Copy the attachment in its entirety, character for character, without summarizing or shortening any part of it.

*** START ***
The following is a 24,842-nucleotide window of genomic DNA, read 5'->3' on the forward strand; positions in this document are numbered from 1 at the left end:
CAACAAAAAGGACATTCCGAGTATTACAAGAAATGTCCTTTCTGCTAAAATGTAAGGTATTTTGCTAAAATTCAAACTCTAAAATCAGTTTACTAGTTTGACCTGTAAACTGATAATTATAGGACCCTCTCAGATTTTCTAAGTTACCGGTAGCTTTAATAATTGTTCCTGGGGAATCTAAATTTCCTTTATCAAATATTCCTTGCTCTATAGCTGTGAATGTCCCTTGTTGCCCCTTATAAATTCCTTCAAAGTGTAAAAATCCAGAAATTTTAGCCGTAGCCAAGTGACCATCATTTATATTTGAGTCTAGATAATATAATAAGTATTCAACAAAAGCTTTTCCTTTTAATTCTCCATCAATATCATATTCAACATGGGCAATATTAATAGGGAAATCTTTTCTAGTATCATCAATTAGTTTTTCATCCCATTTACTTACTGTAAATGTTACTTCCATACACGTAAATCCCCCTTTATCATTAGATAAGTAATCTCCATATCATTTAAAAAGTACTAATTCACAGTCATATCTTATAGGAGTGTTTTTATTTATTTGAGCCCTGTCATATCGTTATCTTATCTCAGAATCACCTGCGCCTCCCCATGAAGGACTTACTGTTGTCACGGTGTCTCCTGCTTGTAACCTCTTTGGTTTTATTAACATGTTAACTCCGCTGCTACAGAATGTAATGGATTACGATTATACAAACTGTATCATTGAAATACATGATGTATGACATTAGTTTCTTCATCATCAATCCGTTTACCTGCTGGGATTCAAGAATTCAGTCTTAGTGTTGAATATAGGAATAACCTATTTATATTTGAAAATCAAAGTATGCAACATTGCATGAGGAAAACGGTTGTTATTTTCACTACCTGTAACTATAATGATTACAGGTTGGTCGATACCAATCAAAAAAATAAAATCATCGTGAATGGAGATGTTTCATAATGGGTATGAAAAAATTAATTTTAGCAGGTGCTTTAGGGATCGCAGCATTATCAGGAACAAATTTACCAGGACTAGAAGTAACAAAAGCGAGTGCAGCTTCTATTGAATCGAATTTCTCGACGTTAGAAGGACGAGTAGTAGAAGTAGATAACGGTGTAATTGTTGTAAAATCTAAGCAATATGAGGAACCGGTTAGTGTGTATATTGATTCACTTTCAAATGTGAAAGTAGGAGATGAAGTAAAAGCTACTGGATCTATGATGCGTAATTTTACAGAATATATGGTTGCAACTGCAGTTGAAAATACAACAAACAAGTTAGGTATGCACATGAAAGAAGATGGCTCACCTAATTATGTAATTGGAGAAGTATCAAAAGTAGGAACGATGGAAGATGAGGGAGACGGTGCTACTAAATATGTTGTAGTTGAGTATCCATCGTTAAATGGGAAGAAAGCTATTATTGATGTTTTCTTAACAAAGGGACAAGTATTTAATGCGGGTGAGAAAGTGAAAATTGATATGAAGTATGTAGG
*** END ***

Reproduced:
The following is a 24,842-nucleotide window of genomic DNA, read 5'->3' on the forward strand; positions in this document are numbered from 1 at the left end:
CAACAAAAAGGACATTCCGAGTATTACAAGAAATGTCCTTTCTGCTAAAATGTAAGGTATTTTGCTAAAATTCAAACTCTAAAATCAGTTTACTAGTTTGACCTGTAAACTGATAATTATAGGACCCTCTCAGATTTTCTAAGTTACCGGTAGCTTTAATAATTGTTCCTGGGGAATCTAAATTTCCTTTATCAAATATTCCTTGCTCTATAGCTGTGAATGTCCCTTGTTGCCCCTTATAAATTCCTTCAAAGTGTAAAAATCCAGAAATTTTAGCCGTAGCCAAGTGACCATCATTTATATTTGAGTCTAGATAATATAATAAGTATTCAACAAAAGCTTTTCCTTTTAATTCTCCATCAATATCATATTCAACATGGGCAATATTAATAGGGAAATCTTTTCTAGTATCATCAATTAGTTTTTCATCCCATTTACTTACTGTAAATGTTACTTCCATACACGTAAATCCCCCTTTATCATTAGATAAGTAATCTCCATATCATTTAAAAAGTACTAATTCACAGTCATATCTTATAGGAGTGTTTTTATTTATTTGAGCCCTGTCATATCGTTATCTTATCTCAGAATCACCTGCGCCTCCCCATGAAGGACTTACTGTTGTCACGGTGTCTCCTGCTTGTAACCTCTTTGGTTTTATTAACATGTTAACTCCGCTGCTACAGAATGTAATGGATTACGATTATACAAACTGTATCATTGAAATACATGATGTATGACATTAGTTTCTTCATCATCAATCCGTTTACCTGCTGGGATTCAAGAATTCAGTCTTAGTGTTGAATATAGGAATAACCTATTTATATTTGAAAATCAAAGTATGCAACATTGCATGAGGAAAACGGTTGTTATTTTCACTACCTGTAACTATAATGATTACAGGTTGGTCGATACCAATCAAAAAAATAAAATCATCGTGAATGGAGATGTTTCATAATGGGTATGAAAAAATTAATTTTAGCAGGTGCTTTAGGGATCGCAGCATTATCAGGAACAAATTTACCAGGACTAGAAGTAACAAAAGCGAGTGCAGCTTCTATTGAATCGAATTTCTCGACGTTAGAAGGACGAGTAGTAGAAGTAGATAACGGTGTAATTGTTGTAAAATCTAAGCAATATGAGGAACCGGTTAGTGTGTATATTGATTCACTTTCAAATGTGAAAGTAGGAGATGAAGTAAAAGCTACTGGATCTATGATGCGTAATTTTACAGAATATATGGTTGCAACTGCAGTTGAAAATACAACAAACAAGTTAGGTATGCACATGAAAGAAGATGGCTCACCTAATTATGTAATTGGAGAAGTATCAAAAGTAGGAACGATGGAAGATGAGGGAGACGGTGCTACTAAATATGTTGTAGTTGAGTATCCATCGTTAAATGGGAAGAAAGCTATTATTGATGTTTTCTTAACAAAGGGACAAGTATTTAATGCGGGTGAGAAAGTGAAAATTGATATGAAGTATGTAGG